Defendants' explanation of the accident is based on the tests in which the car did fall from the hoist. In each test, the car was lifted with the front crossbar positioned under the front edge of the bumper. The car could be lifted to the top of the hoist in this manner, but a small amount of pressure on the front of the car would cause it to slide off the bar and fall to the ground.
Zollman testified he did not believe it was possible to lift a car with the bumper resting on the crossbar, but admitted that such a lift would be an obvious and dangerous misuse of the hoist. Defendants argue that Zollman must have inadvertently lifted the car with the front of the bumper on the crossbar; otherwise, there is no explanation for the accident.
The principal reason advanced by the defendants for a reversal is grounded on the proposition that unsupported evidence which is contrary to the physical facts and scientific principle has no probative value. Defendants argue that Zollman's testimony about positioning the front crossbar against the tires was not entitled to belief by the jury because it contradicted all the physical demonstrations that the crossbar would not slide out from such a position and that the Pontiac could not have fallen from the hoist under such circumstances. Further, since plaintiffs' case depends on the validity of Zollman's testimony, the trial judge erred in denying defendants' motion for a directed verdict.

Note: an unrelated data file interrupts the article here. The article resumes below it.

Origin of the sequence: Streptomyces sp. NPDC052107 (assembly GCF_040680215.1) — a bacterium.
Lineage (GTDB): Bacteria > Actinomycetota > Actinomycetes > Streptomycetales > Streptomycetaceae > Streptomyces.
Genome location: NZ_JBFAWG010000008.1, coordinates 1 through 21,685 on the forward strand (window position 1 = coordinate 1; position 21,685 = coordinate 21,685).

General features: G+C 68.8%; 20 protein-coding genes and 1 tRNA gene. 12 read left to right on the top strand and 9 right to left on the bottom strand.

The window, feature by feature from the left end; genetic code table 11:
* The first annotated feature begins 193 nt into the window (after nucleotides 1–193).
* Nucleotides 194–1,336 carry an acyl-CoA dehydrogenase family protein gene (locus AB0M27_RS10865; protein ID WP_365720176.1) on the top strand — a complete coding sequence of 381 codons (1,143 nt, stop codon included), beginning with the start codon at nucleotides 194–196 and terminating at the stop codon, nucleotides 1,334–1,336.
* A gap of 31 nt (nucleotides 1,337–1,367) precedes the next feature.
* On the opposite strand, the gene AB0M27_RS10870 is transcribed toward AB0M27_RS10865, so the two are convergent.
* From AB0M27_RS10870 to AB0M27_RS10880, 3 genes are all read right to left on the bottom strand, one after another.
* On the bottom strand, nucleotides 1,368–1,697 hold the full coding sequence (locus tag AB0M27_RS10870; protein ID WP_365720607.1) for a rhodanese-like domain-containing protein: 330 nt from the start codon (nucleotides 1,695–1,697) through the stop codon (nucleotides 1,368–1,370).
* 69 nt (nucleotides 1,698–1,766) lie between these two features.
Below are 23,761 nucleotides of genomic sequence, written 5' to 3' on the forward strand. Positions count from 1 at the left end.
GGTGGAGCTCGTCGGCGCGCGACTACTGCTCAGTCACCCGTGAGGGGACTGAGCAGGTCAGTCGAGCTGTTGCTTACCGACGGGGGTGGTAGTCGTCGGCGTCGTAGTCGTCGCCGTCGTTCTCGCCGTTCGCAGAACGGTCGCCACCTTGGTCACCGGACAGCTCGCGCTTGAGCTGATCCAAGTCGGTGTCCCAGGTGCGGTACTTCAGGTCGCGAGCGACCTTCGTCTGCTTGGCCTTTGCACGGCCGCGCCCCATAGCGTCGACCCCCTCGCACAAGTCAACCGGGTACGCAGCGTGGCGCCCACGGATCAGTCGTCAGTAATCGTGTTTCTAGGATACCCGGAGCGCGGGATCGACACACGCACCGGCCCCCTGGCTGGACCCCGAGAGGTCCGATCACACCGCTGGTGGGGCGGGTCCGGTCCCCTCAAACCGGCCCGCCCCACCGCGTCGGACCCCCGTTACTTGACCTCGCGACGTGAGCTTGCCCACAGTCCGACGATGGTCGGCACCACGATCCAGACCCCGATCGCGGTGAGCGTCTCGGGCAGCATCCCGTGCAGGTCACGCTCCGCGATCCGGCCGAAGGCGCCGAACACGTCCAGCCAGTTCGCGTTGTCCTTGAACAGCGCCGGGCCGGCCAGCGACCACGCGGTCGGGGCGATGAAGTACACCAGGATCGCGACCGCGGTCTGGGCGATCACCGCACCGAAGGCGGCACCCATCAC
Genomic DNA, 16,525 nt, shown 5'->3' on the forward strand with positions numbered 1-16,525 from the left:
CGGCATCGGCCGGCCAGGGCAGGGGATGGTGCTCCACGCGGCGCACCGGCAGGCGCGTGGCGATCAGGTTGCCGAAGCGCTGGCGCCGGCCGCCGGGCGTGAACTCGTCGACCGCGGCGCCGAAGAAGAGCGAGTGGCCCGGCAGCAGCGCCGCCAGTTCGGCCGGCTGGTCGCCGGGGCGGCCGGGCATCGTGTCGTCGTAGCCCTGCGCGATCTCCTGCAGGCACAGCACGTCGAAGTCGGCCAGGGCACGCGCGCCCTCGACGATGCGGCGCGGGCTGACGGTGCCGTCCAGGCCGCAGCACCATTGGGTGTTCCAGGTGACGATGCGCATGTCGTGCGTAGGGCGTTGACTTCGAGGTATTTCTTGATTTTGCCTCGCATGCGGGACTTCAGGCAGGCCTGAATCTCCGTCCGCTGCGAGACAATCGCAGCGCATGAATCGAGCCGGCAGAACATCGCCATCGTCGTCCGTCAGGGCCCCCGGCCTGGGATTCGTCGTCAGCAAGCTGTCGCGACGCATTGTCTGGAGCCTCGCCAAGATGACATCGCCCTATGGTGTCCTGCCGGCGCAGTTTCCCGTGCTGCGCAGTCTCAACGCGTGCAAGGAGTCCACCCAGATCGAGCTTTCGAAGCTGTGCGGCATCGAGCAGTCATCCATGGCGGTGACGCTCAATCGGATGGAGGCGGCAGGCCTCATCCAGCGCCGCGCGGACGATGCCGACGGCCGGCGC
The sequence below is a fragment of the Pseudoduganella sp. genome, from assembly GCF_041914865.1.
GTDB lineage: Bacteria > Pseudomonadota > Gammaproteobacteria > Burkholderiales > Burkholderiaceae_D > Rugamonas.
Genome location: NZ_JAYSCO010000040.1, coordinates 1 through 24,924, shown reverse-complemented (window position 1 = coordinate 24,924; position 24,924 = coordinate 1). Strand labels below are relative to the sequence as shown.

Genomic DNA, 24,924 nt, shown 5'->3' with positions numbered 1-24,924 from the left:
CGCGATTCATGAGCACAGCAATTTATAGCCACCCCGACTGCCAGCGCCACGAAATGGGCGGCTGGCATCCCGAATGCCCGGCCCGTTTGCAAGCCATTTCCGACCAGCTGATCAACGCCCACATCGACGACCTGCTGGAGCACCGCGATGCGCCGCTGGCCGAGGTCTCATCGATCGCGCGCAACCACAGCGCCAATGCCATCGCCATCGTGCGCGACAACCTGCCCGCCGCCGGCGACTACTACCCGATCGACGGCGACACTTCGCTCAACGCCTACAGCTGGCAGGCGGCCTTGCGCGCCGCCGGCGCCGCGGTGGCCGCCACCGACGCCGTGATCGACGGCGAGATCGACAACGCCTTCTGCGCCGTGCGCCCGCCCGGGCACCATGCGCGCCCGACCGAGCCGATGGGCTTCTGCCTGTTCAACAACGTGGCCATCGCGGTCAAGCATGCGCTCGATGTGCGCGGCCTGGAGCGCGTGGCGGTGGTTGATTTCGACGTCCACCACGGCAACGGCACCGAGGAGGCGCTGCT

We agree. A review of the decisions in Indiana as well as in other jurisdictions convinces us that this is a proper case for application of the "physical facts" rule and that that rule requires discounting Zollman's testimony. The Appellate Court of Indiana has stated the "physical facts" rule as follows:
It is well settled in this jurisdiction and elsewhere that the testimony of a witness which is opposed to the laws of nature, or which is clearly in conflict with principles established by the laws of science, is of no probative value and a jury is not permitted to rest its verdict thereon. * * * This rule is frequently applied to the testimony of one who says he looked but did not see an object, which, if he had looked, in the very nature of things, he must have seen. Connor v. Jones, 115 Ind. App. 660, 669-670, 59 N.E.2d 577, 581, 60 N.E.2d 534 (1945) (citations omitted).